Iran's Armed Opposition Wins a Battle — In Court

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In the same week that Iran hosted a conference of Holocaust-deniers and its President, Mahmoud Ahmedinejad, warned that Israel will wind up like the Soviet Union in the scrap heap of history, a European Union Court ruled that a fiercely dedicated armed group that opposes his regime had been unfairly placed on the E.U.'s official list of terrorist organizations. The Mujahedin-e Khalq (MEK) is also on the U.S. State Department list of terrorist organizations, although much to Tehran's chagrin, the U.S. did not hand over the group's fighters when it took control of their main base in Iraq after the fall of Saddam.

So, was the European court ruling a sign that the E.U. is about to unleash the MEK on the mullahs? Hardly. The ruling of the Court of the First Instance, the second-highest court overseeing the laws of the European Union, was largely procedural. It found that when the E.U. put the MEK on its list of terrorist organizations in 2002, it should have informed the organization about the basis for that action. The court acknowledged that the European Union is not obliged to inform a possible terrorist organization before its assets are frozen — "It must be able to benefit from a surprise effect," stated the court — but that the group should be granted access to the reasons for the decision.

For Maryam Rajavi, the president of the MEK, the judgment was the culmination of a long and bloody battle. "This verdict proves the legitimacy of the resistance of the Iranian people against religious fascism, and the victory of justice over secret deals," she said at the European Parliament in Strasbourg. Rajavi has been talking in that epic tone for a long time, notwithstanding the MEK's checkered history. The group was founded in 1965 as a leftist-religious faction opposing the Shah's regime. But it was no less opposed to the Islamist regime that arrived with Ayatollah Khomeini in 1979, which executed thousands of the group's supporters. By the mid-1980s, the group had cozied up to Saddam Hussein, who provided them with funds and a compound, Camp Ashraf, north of Baghdad. The U.S. government has accused the group of helping Saddam brutally put down a Kurdish rebellion in the early 1990s, and of launching numerous attacks inside Iran.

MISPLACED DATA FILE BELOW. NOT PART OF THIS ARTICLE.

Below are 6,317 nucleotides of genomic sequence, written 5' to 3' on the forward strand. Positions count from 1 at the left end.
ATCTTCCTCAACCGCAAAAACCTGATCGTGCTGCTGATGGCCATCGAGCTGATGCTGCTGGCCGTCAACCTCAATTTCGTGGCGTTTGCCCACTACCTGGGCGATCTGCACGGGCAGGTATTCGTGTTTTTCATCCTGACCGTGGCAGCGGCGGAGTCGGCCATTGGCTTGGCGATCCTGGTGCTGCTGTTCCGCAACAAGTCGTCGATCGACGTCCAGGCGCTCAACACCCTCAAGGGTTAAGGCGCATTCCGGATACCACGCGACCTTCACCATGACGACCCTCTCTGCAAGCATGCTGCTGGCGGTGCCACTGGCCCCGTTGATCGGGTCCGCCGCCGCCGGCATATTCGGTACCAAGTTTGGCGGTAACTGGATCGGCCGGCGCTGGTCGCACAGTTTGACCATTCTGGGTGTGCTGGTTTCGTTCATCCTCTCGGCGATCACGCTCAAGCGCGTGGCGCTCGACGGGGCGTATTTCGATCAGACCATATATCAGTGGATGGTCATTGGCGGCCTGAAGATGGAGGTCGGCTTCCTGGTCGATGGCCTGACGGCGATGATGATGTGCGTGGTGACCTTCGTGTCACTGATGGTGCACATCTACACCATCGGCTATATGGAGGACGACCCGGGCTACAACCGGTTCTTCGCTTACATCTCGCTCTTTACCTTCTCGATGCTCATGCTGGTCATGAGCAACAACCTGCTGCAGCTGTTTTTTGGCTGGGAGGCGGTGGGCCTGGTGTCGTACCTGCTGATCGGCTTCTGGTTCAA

The Clinton Administration declared the MEK a terrorist organization in 1997, partly as a carrot to the "reformist" administration of Iran's then-President Mohammad Khatami. The E.U. followed suit after 9/11, but as the drums of war began sounding against Iraq, Rajavi and her husband, Massoud, left Camp Ashraf. Massoud's whereabouts are unknown, but Maryam repaired to a bridgehead in Auvers-sur-Oise, a small town northwest of Paris. French anti-terrorist police raided the place in 2003, securing millions of euros and taking Rajavi and some of her collaborators into custody. Several of Rajavi's followers set themselves on fire to protest her arrest, confirming official French concerns about the cultish nature of the group.

Yet while the French were investigating Rajavi's group in France, the more than 3,000 MEK adherents at Camp Ashraf have been under the benevolent protection of the U.S. military since early 2003. With this ruling, Rajavi hopes, they and what she claims are their far more numerous supporters in Iran will be freed to answer a call from the homeland. "I say to the mullahs that they're finished," said Rajavi in Strasbourg. "A new era will open with the installation of liberty and democracy in Iran."

European Union officials tell TIME that Madame Rajavi is celebrating prematurely, because they have no intention of taking the MEK off the terror list, despite the growing number of European Parliamentarians who view the group as a force that could somehow supplant the mullahs' regime. "The next list will come out in early 2007, and we're going to comply with the court and publicly state the reasons for any group or individual on it," says Jesus Carmona, spokesman for the European Union's anti-terrorism authority. "But it wasn't an arbitrary decision to put this group on that list."

Nor is there any evidence that the U.S. is in any rush to clarify its ambiguous stance on the shadowy group. Sure, Ahmadinejad is a worrying threat to the international community, and he proved this week that enriching plutonium isn't the only way he has to thumb his nose at it. But the debacle of U.S. policy in Iraq and elsewhere in the region may have put paid to the notion that the enemy of my enemy is my friend.